My research focuses on American political thought, the history of science, the politics of scientific communication, and the nature of race and identity.
My dissertation focuses on America’s relationship to Darwinian evolution. I argue that scholars have inadequately viewed Americans’ beliefs about evolution to be the product of religious reaction or educative failure. A fuller interpretation would pay attention to the role of politics and the intersection of law and society. In the nineteenth century, massive inequalities and privileges were prefaced upon scientific conceptions of human inequality. Southern slaveholders believed, like Aristotle, that science and nature demonstrated a natural inequality among humans. Upon these notions about nature, great edifices of political and social power were built. In America, Darwinian evolution became intertwined with scientific discussions about race as well as the politics of radical Republicanism after the Civil War. Though natural history had previously formed part of slavery’s defense, natural history became associated with abolitionists and became distasteful to the southern planters, who had previously appealed to the mantle of scientific authority. These “political controversies” led to a decline in the trust that citizens had in scientists and educators.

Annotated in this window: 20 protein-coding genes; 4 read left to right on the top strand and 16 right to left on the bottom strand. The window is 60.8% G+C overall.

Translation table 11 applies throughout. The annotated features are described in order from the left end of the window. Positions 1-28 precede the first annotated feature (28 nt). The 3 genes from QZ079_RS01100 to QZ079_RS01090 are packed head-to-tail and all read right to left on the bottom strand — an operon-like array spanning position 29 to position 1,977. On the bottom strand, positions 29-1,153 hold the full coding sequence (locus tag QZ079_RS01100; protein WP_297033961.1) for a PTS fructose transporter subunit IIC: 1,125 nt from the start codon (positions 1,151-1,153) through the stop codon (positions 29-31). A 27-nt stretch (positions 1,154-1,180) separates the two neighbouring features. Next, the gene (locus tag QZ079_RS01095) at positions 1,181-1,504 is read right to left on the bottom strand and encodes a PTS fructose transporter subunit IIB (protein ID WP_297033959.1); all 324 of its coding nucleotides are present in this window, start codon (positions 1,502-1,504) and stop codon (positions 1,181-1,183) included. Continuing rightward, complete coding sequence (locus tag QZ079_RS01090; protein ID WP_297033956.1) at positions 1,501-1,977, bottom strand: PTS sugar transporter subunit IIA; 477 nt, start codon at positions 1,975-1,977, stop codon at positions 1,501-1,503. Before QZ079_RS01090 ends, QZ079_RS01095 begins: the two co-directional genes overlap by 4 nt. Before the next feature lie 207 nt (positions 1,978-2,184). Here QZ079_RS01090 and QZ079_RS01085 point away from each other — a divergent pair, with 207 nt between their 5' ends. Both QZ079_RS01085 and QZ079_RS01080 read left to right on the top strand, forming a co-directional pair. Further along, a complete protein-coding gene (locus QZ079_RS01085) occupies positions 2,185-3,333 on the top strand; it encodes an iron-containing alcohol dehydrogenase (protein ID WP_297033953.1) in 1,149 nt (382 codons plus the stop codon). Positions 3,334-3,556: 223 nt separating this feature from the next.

My research examines the incentives that people have to value religious and scientific authority, the way that citizens acquire knowledge, and the role of partisanship in explaining citizens’ trust in scientific communication and education. My work points to the importance that conceptual categories play in deciding what kinds of arguments count as “reasonable” in democratic discussions.
I am also working on a project related to cosmopolitan ethics. The cosmopolitan ethic which embraces all of humankind under one umbrella of moral consideration is prefaced upon the fundamental moral equality of all humans. However, recent discoveries of the capabilities of nonhuman animals demonstrate the difficulty of grounding a cosmopolitan ethic upon the biological or natural distinctiveness of humans.
I received my PhD in Political Theory from the University of California, San Diego. I completed an MA in Political Science from UCSD, and I have BAs in History, Philosophy, and Political Science from the University of Minnesota, Twin Cities. I live in San Diego with my wife, Jami, son, Henry, and daughter, Anne.